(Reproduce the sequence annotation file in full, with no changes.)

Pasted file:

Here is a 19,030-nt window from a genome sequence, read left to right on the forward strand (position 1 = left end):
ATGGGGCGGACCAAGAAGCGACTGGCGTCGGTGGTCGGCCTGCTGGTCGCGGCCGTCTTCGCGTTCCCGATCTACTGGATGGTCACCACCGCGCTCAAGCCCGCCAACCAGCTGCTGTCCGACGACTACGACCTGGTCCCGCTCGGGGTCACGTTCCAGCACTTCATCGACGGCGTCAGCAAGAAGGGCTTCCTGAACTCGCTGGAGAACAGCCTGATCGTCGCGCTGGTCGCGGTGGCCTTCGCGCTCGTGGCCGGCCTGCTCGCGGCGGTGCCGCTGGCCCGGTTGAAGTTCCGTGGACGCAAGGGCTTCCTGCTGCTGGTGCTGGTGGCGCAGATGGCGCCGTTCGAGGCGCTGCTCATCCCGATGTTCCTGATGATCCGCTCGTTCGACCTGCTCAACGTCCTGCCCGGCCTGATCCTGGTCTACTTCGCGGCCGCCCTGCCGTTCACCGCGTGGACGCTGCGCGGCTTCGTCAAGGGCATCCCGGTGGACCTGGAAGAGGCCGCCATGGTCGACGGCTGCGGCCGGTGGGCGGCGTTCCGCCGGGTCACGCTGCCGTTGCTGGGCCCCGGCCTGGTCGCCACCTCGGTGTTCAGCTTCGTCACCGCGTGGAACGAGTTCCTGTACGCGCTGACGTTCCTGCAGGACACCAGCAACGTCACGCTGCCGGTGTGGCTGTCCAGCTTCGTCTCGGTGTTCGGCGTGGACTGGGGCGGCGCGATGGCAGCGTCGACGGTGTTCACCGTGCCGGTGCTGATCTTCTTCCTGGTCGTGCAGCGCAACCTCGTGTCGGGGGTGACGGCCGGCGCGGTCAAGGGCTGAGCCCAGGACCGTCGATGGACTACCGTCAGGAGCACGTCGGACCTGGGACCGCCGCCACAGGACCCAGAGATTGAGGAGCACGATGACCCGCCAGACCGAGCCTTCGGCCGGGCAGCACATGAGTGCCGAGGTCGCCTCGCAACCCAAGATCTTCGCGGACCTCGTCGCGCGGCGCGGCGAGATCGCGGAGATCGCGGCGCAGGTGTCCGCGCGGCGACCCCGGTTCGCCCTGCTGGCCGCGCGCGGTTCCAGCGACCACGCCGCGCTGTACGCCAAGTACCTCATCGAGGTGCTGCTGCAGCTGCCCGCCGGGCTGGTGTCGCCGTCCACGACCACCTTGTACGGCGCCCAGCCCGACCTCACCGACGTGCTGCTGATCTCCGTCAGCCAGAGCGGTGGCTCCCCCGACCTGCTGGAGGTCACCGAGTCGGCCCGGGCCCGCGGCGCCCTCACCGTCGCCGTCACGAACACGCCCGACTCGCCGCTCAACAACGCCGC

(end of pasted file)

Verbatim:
Here is a 19,030-nt window from a genome sequence, read left to right on the forward strand (position 1 = left end):
ATGGGGCGGACCAAGAAGCGACTGGCGTCGGTGGTCGGCCTGCTGGTCGCGGCCGTCTTCGCGTTCCCGATCTACTGGATGGTCACCACCGCGCTCAAGCCCGCCAACCAGCTGCTGTCCGACGACTACGACCTGGTCCCGCTCGGGGTCACGTTCCAGCACTTCATCGACGGCGTCAGCAAGAAGGGCTTCCTGAACTCGCTGGAGAACAGCCTGATCGTCGCGCTGGTCGCGGTGGCCTTCGCGCTCGTGGCCGGCCTGCTCGCGGCGGTGCCGCTGGCCCGGTTGAAGTTCCGTGGACGCAAGGGCTTCCTGCTGCTGGTGCTGGTGGCGCAGATGGCGCCGTTCGAGGCGCTGCTCATCCCGATGTTCCTGATGATCCGCTCGTTCGACCTGCTCAACGTCCTGCCCGGCCTGATCCTGGTCTACTTCGCGGCCGCCCTGCCGTTCACCGCGTGGACGCTGCGCGGCTTCGTCAAGGGCATCCCGGTGGACCTGGAAGAGGCCGCCATGGTCGACGGCTGCGGCCGGTGGGCGGCGTTCCGCCGGGTCACGCTGCCGTTGCTGGGCCCCGGCCTGGTCGCCACCTCGGTGTTCAGCTTCGTCACCGCGTGGAACGAGTTCCTGTACGCGCTGACGTTCCTGCAGGACACCAGCAACGTCACGCTGCCGGTGTGGCTGTCCAGCTTCGTCTCGGTGTTCGGCGTGGACTGGGGCGGCGCGATGGCAGCGTCGACGGTGTTCACCGTGCCGGTGCTGATCTTCTTCCTGGTCGTGCAGCGCAACCTCGTGTCGGGGGTGACGGCCGGCGCGGTCAAGGGCTGAGCCCAGGACCGTCGATGGACTACCGTCAGGAGCACGTCGGACCTGGGACCGCCGCCACAGGACCCAGAGATTGAGGAGCACGATGACCCGCCAGACCGAGCCTTCGGCCGGGCAGCACATGAGTGCCGAGGTCGCCTCGCAACCCAAGATCTTCGCGGACCTCGTCGCGCGGCGCGGCGAGATCGCGGAGATCGCGGCGCAGGTGTCCGCGCGGCGACCCCGGTTCGCCCTGCTGGCCGCGCGCGGTTCCAGCGACCACGCCGCGCTGTACGCCAAGTACCTCATCGAGGTGCTGCTGCAGCTGCCCGCCGGGCTGGTGTCGCCGTCCACGACCACCTTGTACGGCGCCCAGCCCGACCTCACCGACGTGCTGCTGATCTCCGTCAGCCAGAGCGGTGGCTCCCCCGACCTGCTGGAGGTCACCGAGTCGGCCCGGGCCCGCGGCGCCCTCACCGTCGCCGTCACGAACACGCCCGACTCGCCGCTCAACAACGCCGC